The carnage will continue at the Woodmere Avenue width restriction for now, as it emerges the mooted camera replacement won’t be happening any time soon
Who would have thought that some road furniture in Watford would cause such stir online? The now-infamous Woodmere Avenue width restriction has received news coverage across the globe, inspired countless memes and even been discussed in UK parliament.
The local council was already well aware of the crashy problems caused by the road feature before it went viral, and solutions are currently being worked on. Nothing will happen just yet, though, so the carnage is set to continue.
In a recent interview with BBC Radio 3 Counties, councillor Phil Bibby confirmed discussions with Watford MP Dean Russell were underway regarding the use of cameras in place of a physical restriction. The only problem is, there’s a legal snafu – part of the Traffic Management Act of 2004 prohibits local authorities not in London from issuing penalty charge notices to vehicles ignoring road signs.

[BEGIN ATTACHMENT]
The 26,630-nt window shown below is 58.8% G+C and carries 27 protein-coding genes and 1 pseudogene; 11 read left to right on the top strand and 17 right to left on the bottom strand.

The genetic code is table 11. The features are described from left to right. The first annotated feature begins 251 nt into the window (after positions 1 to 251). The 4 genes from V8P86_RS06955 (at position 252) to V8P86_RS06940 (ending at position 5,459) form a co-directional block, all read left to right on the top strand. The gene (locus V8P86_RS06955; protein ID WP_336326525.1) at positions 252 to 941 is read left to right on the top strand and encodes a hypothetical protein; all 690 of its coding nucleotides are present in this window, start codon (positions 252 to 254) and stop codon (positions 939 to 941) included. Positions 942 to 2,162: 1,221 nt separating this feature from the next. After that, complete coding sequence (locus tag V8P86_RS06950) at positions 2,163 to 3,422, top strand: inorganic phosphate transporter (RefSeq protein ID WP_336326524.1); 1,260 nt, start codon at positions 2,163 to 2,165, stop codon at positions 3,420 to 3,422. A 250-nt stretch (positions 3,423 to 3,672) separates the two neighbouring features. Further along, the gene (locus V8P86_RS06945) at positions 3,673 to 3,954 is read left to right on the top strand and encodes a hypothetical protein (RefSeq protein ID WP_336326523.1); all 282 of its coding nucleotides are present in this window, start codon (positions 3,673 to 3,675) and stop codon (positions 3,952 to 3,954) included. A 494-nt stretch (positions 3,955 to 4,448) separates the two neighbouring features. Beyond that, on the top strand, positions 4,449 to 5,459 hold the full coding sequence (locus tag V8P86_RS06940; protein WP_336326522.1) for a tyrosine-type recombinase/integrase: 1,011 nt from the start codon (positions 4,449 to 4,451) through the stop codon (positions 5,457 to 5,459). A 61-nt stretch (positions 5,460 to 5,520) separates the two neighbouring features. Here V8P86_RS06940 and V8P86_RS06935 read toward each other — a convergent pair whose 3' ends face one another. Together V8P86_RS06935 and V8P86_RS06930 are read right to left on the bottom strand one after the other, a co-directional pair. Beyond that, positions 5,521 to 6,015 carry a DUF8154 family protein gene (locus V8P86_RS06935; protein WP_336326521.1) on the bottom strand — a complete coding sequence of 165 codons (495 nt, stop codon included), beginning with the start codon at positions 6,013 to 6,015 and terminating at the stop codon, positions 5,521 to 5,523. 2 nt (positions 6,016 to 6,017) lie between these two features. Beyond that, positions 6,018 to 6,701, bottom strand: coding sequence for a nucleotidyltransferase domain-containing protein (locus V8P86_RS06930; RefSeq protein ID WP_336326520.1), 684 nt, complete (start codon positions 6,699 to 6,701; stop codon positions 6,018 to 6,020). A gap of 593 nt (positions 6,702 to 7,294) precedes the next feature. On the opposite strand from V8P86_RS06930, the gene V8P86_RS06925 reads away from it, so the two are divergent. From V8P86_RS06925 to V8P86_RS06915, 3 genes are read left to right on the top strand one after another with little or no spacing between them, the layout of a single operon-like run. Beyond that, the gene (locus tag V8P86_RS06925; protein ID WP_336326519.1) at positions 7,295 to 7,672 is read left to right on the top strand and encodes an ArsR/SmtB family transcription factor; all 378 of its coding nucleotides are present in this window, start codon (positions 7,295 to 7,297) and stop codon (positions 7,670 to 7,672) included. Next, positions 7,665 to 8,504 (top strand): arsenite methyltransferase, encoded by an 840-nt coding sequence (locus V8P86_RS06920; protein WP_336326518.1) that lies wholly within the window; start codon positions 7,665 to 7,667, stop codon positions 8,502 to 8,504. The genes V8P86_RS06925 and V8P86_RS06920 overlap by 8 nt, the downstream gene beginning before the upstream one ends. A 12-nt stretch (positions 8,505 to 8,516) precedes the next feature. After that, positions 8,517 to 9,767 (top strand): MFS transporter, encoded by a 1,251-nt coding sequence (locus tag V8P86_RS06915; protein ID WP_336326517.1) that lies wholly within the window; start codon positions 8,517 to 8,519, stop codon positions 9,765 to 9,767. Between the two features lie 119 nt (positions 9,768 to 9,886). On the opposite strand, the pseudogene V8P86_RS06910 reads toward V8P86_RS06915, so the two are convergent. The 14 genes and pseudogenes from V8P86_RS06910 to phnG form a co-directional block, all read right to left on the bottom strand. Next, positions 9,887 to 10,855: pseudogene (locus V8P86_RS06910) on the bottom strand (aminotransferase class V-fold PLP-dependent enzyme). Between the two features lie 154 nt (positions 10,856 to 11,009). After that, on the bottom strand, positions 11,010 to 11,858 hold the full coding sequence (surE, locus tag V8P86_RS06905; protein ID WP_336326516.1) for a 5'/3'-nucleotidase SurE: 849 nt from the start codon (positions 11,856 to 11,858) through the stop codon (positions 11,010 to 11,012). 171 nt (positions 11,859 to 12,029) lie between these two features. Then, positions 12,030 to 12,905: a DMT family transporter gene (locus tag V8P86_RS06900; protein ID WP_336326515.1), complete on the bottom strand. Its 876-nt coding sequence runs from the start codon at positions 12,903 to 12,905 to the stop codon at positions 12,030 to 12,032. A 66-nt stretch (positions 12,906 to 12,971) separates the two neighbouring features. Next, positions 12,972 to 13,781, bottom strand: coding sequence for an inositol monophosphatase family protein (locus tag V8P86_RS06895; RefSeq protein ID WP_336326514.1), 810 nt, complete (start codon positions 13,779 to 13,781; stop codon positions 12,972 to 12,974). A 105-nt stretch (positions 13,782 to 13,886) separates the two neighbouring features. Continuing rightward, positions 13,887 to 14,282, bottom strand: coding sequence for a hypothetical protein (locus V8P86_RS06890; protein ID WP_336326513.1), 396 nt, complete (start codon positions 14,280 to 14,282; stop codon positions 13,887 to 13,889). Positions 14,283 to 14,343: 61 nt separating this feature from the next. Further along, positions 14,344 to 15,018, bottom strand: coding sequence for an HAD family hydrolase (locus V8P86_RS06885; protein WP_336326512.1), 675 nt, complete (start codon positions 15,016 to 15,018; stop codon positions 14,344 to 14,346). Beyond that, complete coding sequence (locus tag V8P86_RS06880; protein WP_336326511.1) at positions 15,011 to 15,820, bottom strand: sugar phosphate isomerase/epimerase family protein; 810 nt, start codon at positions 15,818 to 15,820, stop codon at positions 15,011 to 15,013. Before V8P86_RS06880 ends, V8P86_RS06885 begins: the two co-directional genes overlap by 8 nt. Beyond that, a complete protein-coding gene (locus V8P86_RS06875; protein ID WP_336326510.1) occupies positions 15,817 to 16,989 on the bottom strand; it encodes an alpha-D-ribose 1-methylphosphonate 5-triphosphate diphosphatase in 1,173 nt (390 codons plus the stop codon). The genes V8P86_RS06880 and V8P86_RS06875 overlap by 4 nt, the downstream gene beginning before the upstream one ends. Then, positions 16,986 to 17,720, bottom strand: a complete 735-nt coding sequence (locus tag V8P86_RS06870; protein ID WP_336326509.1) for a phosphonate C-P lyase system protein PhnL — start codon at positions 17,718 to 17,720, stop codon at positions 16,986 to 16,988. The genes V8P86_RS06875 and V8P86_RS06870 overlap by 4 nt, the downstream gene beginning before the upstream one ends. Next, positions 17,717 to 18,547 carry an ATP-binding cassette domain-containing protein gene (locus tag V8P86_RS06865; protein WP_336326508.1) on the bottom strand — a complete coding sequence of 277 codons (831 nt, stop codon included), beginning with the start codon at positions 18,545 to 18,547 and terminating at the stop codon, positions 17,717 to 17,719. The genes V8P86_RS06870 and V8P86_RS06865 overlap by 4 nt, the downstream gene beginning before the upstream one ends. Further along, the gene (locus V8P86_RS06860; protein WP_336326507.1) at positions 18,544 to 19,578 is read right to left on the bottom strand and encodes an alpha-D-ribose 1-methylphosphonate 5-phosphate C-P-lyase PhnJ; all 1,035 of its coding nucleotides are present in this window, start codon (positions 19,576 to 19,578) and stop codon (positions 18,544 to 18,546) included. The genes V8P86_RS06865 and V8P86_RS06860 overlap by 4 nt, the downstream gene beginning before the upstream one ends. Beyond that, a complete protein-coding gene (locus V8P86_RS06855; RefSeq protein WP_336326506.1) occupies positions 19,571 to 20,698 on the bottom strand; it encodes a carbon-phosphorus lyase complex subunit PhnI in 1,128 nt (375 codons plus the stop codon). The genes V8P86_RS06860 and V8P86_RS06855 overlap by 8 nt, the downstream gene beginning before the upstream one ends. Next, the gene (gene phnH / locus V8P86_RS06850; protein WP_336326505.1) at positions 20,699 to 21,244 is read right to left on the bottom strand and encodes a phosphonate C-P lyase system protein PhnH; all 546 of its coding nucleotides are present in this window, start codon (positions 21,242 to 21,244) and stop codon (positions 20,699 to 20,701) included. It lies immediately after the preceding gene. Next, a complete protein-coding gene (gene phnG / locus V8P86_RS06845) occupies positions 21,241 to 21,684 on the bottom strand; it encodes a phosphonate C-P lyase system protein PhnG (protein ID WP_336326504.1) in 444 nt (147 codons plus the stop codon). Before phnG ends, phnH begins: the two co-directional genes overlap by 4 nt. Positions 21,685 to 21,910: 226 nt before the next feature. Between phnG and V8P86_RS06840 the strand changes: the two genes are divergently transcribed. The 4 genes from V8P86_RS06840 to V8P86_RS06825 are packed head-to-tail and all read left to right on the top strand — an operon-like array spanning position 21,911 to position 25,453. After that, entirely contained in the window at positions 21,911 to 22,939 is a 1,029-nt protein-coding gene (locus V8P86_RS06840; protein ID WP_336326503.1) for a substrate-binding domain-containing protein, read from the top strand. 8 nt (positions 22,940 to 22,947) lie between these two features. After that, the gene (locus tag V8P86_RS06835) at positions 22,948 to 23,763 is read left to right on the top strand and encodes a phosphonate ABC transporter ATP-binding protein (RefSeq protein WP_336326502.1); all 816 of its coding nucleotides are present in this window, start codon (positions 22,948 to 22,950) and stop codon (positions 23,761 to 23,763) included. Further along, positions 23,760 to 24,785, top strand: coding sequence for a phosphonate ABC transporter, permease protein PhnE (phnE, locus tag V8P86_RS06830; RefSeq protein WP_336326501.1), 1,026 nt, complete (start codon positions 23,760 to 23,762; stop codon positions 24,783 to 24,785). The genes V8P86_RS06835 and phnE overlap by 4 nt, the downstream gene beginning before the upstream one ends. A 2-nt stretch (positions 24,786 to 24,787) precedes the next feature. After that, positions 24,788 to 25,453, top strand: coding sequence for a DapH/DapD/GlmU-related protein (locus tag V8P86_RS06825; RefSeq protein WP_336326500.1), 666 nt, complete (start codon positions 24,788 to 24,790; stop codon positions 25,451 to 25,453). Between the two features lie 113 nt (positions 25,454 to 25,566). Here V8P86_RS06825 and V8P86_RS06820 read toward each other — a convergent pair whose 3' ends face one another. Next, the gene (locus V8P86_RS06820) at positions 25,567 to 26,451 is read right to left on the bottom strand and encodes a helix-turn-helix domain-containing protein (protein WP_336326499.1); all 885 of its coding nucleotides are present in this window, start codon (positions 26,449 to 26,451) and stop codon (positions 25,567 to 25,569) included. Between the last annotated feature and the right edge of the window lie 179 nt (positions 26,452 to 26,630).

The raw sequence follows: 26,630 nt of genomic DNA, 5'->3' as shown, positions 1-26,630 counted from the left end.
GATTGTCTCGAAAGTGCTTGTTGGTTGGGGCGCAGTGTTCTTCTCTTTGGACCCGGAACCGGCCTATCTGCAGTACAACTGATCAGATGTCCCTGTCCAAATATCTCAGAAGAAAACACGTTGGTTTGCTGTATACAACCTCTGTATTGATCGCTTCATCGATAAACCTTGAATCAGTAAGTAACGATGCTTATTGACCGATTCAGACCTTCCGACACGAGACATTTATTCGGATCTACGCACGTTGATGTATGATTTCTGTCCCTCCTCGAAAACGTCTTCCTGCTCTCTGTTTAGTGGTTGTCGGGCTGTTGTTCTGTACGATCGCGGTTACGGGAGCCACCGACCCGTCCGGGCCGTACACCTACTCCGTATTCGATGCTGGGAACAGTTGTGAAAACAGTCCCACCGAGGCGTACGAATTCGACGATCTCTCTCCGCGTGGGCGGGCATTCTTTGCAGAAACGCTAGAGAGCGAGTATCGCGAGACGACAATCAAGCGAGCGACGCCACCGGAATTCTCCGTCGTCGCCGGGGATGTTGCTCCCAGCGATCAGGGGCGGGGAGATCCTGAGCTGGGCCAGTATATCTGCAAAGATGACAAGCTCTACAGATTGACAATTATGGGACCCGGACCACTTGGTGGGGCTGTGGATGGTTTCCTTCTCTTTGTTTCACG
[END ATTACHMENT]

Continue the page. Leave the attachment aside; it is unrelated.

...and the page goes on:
So, if cameras are to go in, there’ll need to be a change to the law. Hertfordshire County Council could merely widen or rip out the restriction, but then locals will have to put up with heavy goods vehicles using this relatively minor road to get onto the nearby A41.
The restriction wasn’t always so narrow. Originally it was 2.3 metres wide (7’ 6”) before being reduced to two metres (7’) following complaints from residents about bigger vehicles attempting to get through, Councillor Bibby said. It’s been there since 1980, with the unforgiving bollards added about 10 years ago.
Long-suffering Tim and Tracy Vigor, who live in an adjacent property, have recorded a huge number of incidents at the restriction using a doorbell camera. They say there’s at least one collision a day, causing near-constant chaos on the road. One badly damaged VW Golf is said to have been sat further up the road for weeks.
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The Vigors, other locals and Neil Greig of road safety charity IAM RoadSmart believe the frequency of accidents can be attributed to the slight curve and drop kerb just before the restriction. They say this causes drivers to drift over onto the edge of the curve, putting them on a collision course with the first left bollard. It’s worth pointing out that the restriction on the opposite side of the road, which is just as narrow, doesn’t seem to be causing issues.
Sources: BBC Radio 3 Counties via Watford Observer